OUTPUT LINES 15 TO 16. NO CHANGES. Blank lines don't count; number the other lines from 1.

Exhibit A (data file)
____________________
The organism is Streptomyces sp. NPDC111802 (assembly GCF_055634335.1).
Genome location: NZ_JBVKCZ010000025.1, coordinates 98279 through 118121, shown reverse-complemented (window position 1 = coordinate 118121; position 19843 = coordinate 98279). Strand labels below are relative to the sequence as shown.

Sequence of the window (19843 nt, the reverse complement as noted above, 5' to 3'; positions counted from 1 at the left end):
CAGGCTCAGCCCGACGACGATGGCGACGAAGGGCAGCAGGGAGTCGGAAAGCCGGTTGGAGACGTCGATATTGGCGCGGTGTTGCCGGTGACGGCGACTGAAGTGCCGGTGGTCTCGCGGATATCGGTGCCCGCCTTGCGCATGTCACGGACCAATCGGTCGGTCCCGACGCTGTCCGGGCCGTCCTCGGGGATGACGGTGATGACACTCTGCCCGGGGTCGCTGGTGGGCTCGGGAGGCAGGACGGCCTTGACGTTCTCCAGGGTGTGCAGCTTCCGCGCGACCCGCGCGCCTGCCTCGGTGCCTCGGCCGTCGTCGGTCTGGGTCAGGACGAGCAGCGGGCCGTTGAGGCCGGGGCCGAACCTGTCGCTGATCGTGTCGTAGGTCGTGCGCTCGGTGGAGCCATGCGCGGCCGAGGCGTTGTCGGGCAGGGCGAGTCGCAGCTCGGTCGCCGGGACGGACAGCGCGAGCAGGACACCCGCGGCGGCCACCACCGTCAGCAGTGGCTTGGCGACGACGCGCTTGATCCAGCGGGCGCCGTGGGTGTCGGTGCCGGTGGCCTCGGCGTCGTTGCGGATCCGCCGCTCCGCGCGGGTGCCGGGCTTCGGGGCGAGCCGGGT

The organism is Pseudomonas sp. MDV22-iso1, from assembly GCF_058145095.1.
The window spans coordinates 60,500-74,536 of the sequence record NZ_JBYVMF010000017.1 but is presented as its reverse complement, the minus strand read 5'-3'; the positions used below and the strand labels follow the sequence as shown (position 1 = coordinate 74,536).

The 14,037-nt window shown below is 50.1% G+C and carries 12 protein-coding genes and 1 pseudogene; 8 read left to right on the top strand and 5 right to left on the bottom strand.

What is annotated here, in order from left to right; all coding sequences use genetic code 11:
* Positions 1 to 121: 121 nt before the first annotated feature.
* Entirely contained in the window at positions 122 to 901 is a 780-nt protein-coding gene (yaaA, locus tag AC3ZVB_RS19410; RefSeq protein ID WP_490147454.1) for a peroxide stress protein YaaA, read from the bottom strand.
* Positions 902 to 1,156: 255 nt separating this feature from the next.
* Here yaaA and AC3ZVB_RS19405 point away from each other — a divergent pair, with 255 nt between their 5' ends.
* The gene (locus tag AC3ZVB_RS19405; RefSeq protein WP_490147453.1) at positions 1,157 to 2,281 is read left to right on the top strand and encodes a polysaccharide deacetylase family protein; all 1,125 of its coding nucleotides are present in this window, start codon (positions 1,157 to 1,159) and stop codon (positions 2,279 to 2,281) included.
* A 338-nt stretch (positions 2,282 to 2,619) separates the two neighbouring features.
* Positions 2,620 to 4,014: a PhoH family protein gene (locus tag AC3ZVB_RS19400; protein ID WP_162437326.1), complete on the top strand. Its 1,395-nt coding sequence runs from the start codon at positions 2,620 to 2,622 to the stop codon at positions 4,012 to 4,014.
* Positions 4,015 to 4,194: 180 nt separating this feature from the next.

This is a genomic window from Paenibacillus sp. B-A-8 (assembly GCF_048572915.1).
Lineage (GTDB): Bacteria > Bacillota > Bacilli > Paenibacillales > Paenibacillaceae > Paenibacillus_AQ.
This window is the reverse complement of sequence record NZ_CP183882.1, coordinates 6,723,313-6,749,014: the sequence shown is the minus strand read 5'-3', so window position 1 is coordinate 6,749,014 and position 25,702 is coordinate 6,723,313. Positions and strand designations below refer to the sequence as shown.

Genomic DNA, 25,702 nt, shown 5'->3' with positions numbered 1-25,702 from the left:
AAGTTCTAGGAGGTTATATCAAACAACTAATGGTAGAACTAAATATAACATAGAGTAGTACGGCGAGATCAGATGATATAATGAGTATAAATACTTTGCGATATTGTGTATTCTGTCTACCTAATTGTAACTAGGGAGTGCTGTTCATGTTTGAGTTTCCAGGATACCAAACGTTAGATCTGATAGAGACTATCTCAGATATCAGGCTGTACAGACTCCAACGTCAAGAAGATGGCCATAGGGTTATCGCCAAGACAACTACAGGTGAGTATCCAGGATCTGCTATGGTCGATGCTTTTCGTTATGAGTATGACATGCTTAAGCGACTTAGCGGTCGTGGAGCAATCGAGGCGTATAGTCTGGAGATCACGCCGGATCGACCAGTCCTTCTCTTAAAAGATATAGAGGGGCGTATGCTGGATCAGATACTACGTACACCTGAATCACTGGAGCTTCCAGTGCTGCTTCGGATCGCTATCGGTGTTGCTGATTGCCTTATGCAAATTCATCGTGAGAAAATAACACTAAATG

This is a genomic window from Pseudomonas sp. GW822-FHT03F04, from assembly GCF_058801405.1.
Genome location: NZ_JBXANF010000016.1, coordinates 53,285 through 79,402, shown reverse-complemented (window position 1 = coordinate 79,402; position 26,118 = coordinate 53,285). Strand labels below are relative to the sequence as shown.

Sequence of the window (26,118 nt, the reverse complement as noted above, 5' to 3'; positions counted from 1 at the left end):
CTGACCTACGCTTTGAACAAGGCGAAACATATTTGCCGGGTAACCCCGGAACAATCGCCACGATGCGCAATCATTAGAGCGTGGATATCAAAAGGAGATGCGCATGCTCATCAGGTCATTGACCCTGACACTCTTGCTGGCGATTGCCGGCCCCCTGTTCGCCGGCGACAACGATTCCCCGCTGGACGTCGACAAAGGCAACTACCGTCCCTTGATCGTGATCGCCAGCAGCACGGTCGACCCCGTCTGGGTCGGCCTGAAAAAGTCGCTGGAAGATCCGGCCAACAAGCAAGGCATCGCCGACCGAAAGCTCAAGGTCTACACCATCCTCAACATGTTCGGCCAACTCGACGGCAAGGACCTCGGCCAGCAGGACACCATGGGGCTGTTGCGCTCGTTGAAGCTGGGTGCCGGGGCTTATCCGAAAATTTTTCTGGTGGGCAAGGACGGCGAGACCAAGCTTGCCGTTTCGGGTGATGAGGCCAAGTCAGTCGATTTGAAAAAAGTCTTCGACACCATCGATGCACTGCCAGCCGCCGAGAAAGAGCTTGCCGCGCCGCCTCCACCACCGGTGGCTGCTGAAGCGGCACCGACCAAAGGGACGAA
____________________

* Positions 2,620 to 4,014: a PhoH family protein gene (locus tag AC3ZVB_RS19400; protein ID WP_162437326.1), complete on the top strand. Its 1,395-nt coding sequence runs from the start codon at positions 2,620 to 2,622 to the stop codon at positions 4,012 to 4,014.
* Positions 4,015 to 4,194: 180 nt separating this feature from the next.